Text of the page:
On our most recent IoT Podcast, a listener with the same name as me called in asking about Home Assistant security. Specifically, he wanted to know how secure I thought it was and I’m super glad he asked. Why? Because as I’ve continued my DIY journey to using Home Assistant in my home, I really didn’t dig into the security aspect of it until now.
By the way, if you’ve missed the steps I’ve taken so far with Home Assistant, here’s what I’ve been up to:
- Why I’ve decided to try Home Assistant
- Home Assistant smart home setup: Easy for techies, less so for “normals”
- Tested: Home Assistant integrations, remote access, and voice commands
So in terms of security, there are two aspects to consider. First is data privacy and second is the overall security implementation.
The first, data privacy, is one of the main reasons people opt for DIY Home Assistant hub over one bought off of a retail shelf. Since the entire system runs locally on a server in your smart home, there is far less of your personal data going out to the cloud. So Home Assistant gets a big thumbs up here.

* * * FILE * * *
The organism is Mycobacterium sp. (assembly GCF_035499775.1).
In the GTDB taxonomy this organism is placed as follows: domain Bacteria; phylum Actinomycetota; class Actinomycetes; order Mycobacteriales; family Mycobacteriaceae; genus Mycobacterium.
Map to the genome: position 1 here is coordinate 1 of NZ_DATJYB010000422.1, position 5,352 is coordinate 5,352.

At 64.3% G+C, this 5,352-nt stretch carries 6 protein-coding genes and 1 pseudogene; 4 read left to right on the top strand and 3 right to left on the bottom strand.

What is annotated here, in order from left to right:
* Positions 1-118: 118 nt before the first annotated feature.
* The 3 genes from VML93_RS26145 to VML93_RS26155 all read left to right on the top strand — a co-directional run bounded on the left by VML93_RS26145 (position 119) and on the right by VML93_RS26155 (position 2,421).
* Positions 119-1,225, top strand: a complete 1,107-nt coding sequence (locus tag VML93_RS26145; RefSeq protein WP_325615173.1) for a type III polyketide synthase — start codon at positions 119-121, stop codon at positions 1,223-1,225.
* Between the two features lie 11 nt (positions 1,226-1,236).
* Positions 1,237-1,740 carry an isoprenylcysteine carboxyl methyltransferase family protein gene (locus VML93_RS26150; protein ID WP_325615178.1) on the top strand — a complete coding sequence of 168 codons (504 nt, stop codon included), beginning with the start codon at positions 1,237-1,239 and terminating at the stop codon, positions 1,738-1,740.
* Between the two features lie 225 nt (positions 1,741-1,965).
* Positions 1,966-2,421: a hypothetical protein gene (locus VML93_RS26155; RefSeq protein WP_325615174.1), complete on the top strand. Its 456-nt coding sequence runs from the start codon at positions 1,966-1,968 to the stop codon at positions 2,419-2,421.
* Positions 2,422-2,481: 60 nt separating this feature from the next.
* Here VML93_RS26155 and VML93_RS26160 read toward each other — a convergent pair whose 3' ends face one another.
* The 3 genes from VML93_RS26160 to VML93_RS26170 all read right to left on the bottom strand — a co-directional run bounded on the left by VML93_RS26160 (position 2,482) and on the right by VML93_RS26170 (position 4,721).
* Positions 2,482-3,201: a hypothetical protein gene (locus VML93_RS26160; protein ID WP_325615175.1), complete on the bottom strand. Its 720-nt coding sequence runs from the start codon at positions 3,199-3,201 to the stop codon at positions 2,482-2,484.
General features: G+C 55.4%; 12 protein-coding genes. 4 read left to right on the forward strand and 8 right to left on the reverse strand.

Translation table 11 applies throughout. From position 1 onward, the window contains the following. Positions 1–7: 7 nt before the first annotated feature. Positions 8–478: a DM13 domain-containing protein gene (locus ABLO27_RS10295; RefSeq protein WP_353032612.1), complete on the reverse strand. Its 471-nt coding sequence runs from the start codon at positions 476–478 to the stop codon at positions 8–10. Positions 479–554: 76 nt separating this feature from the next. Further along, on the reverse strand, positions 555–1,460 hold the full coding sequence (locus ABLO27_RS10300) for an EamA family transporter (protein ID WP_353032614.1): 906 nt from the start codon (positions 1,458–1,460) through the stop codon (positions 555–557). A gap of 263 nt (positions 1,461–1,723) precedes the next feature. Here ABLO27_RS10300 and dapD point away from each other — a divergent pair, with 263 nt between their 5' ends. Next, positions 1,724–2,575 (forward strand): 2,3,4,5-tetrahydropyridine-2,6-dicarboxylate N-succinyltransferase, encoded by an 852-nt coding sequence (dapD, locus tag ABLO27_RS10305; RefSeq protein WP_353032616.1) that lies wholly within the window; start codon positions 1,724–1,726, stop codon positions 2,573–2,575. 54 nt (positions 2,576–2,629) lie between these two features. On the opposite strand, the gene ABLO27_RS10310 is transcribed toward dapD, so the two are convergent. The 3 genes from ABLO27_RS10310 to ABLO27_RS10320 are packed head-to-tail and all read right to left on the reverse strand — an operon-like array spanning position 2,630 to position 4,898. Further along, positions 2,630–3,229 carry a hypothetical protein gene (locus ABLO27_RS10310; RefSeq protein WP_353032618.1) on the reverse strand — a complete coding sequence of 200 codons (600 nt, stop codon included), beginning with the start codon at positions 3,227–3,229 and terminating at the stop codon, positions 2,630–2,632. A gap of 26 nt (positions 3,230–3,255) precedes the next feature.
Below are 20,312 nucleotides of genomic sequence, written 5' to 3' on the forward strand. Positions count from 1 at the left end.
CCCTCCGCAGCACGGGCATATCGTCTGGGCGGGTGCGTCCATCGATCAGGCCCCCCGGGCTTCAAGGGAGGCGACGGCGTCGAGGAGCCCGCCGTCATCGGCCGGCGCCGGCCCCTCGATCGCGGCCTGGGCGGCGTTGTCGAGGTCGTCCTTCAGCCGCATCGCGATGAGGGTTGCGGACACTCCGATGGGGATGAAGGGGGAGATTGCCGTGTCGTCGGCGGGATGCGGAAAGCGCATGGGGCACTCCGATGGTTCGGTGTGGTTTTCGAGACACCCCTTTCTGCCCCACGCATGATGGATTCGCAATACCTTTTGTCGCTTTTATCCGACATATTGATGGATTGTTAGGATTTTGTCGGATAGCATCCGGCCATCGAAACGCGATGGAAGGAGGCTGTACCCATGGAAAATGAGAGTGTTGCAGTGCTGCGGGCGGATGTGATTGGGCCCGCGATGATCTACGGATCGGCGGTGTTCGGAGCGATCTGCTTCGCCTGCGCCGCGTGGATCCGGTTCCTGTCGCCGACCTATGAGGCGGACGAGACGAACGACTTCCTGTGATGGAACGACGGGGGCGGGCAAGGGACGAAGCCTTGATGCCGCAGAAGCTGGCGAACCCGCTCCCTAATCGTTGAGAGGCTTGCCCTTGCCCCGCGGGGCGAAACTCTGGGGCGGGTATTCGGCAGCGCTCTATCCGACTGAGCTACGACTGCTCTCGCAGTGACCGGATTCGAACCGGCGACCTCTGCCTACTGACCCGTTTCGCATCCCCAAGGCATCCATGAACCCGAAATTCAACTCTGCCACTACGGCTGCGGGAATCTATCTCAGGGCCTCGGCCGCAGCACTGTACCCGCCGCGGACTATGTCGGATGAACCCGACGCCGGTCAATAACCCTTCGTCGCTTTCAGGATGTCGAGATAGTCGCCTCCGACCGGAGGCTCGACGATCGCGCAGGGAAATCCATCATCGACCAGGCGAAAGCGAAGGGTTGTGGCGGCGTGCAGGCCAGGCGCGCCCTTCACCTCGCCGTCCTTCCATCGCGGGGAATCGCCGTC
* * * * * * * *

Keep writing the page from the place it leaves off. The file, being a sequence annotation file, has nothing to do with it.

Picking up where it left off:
On the implementation side, I had to dig into the official documentation for details. And when I did, I really liked what I saw.
For starters, there’s no remote access enabled by default to Home Assistant. That, along with other functions I’ll hit in a minute, makes it more difficult for someone on the outside to get into your system.
You can enable remote access through Nabu Casa, the official Home Assistant cloud provider, for a $5 monthly fee. But, let’s say you don’t trust that option for some reason. You can also expose your own remote access via TLS/SSH over a VPN, an SSH client or the Tor browser. Essentially, you can set up Home Assistant multiple ways, depending on your level of technical expertise and comfort level.
At the moment, I’m testing the official Home Assistant mobile app with the $5 fee, which also includes both Alexa and Google Assistant integration. Yes, that’s the easiest method; I simply didn’t want to deal with router configuration and/or SSH keys. And I feel comfortable from a security perspective with this choice.
I should also note that Home Assistant does provide a 2FA (two-factor authentication) method that works with most authenticator apps. That’s another win on the security front as is the fact that Home Assistant is an open-source project. If you know what you’re looking at, you can review the code for any potential security flaws. And Home Assistant does rate all add-ons from a security perspective, which is a nice touch.
To hear the Kevin’s question in full, as well as our discussion on the topic, tune in to the IoT Podcast below.